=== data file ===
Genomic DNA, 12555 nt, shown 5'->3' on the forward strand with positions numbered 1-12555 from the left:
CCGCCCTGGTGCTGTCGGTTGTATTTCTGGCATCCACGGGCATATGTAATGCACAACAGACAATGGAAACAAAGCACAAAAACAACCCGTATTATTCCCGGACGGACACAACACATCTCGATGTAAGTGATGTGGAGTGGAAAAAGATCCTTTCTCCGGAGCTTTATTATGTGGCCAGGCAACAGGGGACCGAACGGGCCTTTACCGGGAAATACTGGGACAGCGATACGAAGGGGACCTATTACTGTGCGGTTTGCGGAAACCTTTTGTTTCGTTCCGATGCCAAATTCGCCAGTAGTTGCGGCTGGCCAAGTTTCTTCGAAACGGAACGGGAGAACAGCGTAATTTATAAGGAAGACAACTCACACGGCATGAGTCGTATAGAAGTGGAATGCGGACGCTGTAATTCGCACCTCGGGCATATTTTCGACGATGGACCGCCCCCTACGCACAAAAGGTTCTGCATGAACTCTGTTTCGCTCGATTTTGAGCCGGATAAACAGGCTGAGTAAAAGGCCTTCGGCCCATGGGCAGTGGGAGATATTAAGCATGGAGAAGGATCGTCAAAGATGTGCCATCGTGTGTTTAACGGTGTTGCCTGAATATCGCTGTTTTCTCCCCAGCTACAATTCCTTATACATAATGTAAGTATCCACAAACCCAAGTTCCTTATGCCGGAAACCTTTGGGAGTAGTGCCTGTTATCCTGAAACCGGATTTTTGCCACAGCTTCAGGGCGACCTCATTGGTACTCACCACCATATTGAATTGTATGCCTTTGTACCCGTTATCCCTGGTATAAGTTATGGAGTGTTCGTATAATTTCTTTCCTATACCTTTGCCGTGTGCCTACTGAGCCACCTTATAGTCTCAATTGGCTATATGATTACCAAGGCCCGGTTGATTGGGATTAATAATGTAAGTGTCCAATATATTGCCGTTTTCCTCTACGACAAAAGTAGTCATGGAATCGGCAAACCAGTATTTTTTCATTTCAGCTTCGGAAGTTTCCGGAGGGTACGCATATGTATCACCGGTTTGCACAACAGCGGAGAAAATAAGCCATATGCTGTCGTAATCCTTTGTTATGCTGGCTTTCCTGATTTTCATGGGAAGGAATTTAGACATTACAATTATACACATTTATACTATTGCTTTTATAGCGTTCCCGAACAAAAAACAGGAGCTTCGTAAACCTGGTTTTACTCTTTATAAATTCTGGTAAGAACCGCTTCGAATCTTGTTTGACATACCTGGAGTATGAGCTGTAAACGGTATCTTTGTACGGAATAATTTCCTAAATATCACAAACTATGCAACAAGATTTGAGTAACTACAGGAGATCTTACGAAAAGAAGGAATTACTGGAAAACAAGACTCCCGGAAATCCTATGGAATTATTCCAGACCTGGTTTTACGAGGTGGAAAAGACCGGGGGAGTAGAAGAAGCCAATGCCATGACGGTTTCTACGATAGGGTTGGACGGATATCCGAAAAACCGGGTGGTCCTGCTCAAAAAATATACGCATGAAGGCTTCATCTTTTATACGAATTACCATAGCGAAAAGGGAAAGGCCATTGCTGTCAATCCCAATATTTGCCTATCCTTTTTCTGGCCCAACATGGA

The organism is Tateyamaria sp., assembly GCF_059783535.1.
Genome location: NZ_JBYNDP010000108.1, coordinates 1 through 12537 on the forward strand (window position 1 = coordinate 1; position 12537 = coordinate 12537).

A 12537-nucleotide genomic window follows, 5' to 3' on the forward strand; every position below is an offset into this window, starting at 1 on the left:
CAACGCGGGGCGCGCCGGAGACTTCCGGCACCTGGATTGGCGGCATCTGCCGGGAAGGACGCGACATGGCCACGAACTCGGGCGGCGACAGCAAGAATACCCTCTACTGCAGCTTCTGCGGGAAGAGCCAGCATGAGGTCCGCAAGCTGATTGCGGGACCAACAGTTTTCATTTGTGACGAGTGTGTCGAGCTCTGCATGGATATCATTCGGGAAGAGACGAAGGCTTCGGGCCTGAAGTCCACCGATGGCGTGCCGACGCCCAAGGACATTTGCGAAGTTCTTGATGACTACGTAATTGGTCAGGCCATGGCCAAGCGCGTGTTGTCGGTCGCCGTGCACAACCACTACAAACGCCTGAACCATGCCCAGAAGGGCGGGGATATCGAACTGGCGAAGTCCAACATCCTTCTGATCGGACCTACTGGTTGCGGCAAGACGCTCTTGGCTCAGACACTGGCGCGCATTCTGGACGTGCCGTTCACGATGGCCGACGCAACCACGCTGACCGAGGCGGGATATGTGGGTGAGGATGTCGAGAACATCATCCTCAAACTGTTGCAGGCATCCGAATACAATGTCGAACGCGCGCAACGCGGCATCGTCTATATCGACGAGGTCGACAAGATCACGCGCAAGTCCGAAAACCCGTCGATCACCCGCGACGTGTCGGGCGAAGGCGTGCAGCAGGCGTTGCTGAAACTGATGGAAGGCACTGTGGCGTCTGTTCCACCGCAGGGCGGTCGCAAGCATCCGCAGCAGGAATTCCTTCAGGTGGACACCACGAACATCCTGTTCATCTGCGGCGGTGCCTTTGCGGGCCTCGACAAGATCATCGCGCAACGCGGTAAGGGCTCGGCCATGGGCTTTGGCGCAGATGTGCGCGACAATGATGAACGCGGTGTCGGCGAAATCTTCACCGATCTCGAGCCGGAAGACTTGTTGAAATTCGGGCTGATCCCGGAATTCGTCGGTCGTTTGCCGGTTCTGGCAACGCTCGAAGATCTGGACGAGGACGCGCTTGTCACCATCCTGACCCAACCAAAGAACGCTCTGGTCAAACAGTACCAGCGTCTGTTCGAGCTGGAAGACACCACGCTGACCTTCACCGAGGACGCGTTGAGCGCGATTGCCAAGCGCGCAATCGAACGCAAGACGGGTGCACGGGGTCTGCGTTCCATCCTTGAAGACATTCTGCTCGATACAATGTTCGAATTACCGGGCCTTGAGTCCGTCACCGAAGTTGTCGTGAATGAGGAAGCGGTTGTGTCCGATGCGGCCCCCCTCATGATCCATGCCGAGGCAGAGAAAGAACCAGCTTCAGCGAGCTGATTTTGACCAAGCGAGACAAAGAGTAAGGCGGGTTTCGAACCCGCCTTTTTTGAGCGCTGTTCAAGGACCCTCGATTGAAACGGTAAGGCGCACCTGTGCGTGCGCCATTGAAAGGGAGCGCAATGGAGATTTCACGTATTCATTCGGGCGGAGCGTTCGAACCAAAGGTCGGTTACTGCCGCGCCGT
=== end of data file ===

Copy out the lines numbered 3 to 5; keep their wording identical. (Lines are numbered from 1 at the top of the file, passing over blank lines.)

The organism is Tateyamaria sp., assembly GCF_059783535.1.
Genome location: NZ_JBYNDP010000108.1, coordinates 1 through 12537 on the forward strand (window position 1 = coordinate 1; position 12537 = coordinate 12537).

A 12537-nucleotide genomic window follows, 5' to 3' on the forward strand; every position below is an offset into this window, starting at 1 on the left: